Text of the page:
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Skip Bolen/FOX Kim Cattrall and Aubrey Dollar star as members of a rich and successful family in charge of a Christian network TV empire in the new FOX drama, “Filthy Rich,” premiering at 9 p.m. Monday, Sept. 21.

My Facebook memories keep reminding me that this is the time of year I would be writing my column revealing my choices for the top five best new fall shows. It’s my very favorite column of the year.

But this is 2020 and everything is different. Just ask FOX, which will kick off its fall season with a show originally scheduled to debut in the Spring, but wisely held to provide the network new material until production could ramp up again. FOX labels “Filthy Rich” as a Southern Gothic family drama, which is just a fancy way to say soap opera. And since I love a juicy primetime soap, I had some hope for the show. But “Filthy” doesn’t quite squeeze out enough juice for me and its tired central premise straight out of the 1980s could end up alienating a large group of TV viewers.

Gerald McRaney and Kim Cattrall star as Eugene and Margaret Monreaux, the creators of a successful Christian TV network empire. Margaret is the face of the network, which also features their children, Eric (Corey Cott) and Rose (Aubrey Dollar); Eric’s wife, Becky (Olivia Macklin); and Becky’s dad, the charismatic Reverend Paul Luke Thomas (Aaron Lazar). Just after the network launches its new shopping club, Eugene dies in a plane crash, and his family discovers he fathered three other children and wrote them in his will. Margaret must find a way to deal with these three new threats to her empire, as well as the rising ambitions of her son and daughter-in-law, while trying to maintain her wholesome image.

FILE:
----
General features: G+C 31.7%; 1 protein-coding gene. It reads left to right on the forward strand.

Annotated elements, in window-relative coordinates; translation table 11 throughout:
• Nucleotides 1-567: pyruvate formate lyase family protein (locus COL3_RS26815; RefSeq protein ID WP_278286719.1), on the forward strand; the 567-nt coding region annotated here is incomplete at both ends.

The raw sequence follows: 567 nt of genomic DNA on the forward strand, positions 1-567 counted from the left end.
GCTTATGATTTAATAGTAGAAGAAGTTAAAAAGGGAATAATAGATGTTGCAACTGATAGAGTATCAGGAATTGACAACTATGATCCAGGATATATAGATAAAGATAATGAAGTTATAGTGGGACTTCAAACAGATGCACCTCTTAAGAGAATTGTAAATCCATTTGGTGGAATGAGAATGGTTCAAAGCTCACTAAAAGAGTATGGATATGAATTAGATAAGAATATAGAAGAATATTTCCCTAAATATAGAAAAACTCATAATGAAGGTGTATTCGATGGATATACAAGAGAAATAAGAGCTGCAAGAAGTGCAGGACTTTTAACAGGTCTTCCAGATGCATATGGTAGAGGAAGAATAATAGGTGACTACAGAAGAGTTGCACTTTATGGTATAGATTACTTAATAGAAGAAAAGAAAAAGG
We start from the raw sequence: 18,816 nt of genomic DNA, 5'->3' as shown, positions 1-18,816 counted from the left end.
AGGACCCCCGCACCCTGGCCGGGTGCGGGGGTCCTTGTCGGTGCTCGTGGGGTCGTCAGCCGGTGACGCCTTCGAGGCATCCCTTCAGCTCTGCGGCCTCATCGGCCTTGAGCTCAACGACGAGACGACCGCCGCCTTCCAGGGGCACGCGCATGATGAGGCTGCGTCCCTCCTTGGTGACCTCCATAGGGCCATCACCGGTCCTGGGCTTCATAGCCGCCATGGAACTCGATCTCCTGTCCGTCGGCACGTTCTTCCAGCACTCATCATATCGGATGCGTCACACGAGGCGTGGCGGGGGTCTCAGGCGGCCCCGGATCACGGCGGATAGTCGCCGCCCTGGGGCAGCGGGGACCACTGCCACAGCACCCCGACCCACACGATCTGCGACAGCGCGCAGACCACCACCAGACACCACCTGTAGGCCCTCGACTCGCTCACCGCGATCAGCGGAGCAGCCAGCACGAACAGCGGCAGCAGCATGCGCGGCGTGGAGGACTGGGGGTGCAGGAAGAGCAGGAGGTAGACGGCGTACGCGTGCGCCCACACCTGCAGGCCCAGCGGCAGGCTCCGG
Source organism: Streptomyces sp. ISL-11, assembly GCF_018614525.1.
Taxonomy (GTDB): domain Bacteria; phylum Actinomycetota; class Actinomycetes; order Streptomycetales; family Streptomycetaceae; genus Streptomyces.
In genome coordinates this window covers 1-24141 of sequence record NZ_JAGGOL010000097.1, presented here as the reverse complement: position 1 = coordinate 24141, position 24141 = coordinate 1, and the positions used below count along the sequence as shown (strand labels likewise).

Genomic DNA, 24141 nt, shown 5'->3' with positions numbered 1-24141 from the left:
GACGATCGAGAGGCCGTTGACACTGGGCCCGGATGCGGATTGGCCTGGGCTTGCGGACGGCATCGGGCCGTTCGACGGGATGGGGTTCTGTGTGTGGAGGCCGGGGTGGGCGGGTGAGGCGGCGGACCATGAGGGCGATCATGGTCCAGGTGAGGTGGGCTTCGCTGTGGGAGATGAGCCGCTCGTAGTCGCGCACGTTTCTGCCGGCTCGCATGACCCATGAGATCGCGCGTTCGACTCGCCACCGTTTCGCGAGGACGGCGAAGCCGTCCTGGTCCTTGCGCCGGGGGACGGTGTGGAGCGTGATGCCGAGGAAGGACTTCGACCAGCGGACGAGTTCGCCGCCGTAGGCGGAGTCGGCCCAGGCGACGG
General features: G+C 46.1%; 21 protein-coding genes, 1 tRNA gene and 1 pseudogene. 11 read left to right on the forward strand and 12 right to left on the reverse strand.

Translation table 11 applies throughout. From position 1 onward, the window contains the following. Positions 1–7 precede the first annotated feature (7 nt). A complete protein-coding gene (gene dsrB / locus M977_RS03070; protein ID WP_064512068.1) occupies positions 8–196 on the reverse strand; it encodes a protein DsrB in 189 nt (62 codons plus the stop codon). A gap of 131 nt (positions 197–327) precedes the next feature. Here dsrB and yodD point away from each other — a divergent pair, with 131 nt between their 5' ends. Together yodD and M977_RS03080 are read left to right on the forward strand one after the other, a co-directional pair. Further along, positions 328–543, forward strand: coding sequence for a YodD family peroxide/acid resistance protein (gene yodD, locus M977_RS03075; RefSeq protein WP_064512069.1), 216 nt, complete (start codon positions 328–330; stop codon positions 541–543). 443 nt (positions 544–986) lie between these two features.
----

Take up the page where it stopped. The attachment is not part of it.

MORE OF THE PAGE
Full disclosure, I am not really a fan of Cattrall — especially with a Southern accent — but she’s well cast here. The real gem is Melia Kreiling as Ginger Sweet, one of Eugene’s illegitimate children, who immediately challenges Margaret. All three children have interesting secrets, so you’ll find yourself caring way more about them than the core Monreaux family. And even in just a small dose, McRaney is always a welcome sight.

The problem here is that the main premise of the show, which we saw more than once in real life during the 1980s, comes off as stale. Mega TV networks are a thing of the past and having one as the show’s foundation instantly dates it. And using religion in a slimy way always makes me squirm and will no doubt keep some people away from the show entirely.

If Cattrall, who is also a producer, is counting on “Filthy” recharging her career, I think she may want to put her faith in something else.

“Filthy Rich” premiered Monday, Sept. 21, on FOX.

Angela Henderson-Bentley writes about television for The Herald-Dispatch. Contact her at ahenderson-bentley@hotmail.com.